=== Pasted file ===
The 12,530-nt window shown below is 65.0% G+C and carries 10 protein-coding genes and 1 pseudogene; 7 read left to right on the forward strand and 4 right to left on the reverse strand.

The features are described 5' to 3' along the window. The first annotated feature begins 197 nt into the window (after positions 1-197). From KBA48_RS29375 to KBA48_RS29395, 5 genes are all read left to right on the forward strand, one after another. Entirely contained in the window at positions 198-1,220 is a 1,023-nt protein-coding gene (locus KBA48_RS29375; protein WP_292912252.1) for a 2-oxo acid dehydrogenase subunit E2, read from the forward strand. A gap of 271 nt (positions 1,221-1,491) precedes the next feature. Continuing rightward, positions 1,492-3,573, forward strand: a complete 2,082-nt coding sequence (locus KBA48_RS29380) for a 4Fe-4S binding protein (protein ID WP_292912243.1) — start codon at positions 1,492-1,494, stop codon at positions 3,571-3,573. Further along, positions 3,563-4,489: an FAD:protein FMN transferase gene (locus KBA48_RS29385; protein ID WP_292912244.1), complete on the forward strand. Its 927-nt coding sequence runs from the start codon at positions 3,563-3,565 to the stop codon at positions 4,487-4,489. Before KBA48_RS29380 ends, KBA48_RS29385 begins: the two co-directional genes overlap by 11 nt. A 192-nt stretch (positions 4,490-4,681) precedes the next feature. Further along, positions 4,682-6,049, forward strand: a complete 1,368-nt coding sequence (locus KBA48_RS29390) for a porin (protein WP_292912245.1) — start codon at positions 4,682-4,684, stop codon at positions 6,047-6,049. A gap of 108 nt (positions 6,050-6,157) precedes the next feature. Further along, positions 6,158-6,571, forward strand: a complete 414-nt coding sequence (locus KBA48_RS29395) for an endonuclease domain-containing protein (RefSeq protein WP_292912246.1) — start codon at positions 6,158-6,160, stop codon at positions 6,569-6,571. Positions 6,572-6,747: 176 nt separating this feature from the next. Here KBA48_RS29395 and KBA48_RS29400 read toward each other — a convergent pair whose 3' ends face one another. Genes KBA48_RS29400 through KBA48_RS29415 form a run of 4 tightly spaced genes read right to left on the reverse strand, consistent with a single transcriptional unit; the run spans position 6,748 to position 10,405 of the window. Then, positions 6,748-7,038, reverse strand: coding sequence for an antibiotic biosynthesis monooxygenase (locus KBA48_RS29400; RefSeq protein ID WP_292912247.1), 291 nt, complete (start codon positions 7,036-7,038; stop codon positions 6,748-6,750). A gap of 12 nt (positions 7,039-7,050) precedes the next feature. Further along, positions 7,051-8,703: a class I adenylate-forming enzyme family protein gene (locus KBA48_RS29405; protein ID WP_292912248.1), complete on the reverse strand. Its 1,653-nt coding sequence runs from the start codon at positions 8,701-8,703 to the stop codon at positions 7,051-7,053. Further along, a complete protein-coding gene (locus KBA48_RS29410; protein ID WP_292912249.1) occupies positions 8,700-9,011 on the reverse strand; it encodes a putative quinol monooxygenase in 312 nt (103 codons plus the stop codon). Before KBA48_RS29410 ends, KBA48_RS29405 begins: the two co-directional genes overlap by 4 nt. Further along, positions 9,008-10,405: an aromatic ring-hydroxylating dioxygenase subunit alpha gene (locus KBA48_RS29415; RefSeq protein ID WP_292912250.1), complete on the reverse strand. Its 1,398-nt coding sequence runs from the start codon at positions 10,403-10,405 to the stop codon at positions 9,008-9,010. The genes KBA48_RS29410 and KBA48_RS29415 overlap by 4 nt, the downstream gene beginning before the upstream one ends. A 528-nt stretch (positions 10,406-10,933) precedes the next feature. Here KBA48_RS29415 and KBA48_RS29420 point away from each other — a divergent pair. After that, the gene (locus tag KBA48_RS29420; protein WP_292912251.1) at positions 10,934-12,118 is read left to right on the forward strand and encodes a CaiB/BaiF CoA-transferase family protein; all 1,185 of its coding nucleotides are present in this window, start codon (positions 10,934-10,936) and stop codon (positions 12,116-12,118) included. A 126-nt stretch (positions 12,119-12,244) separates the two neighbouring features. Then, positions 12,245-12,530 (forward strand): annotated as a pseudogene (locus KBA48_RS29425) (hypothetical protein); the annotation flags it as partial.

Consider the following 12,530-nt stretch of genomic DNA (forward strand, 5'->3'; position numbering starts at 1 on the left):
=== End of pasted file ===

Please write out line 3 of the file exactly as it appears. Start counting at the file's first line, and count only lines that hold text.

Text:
Consider the following 12,530-nt stretch of genomic DNA (forward strand, 5'->3'; position numbering starts at 1 on the left):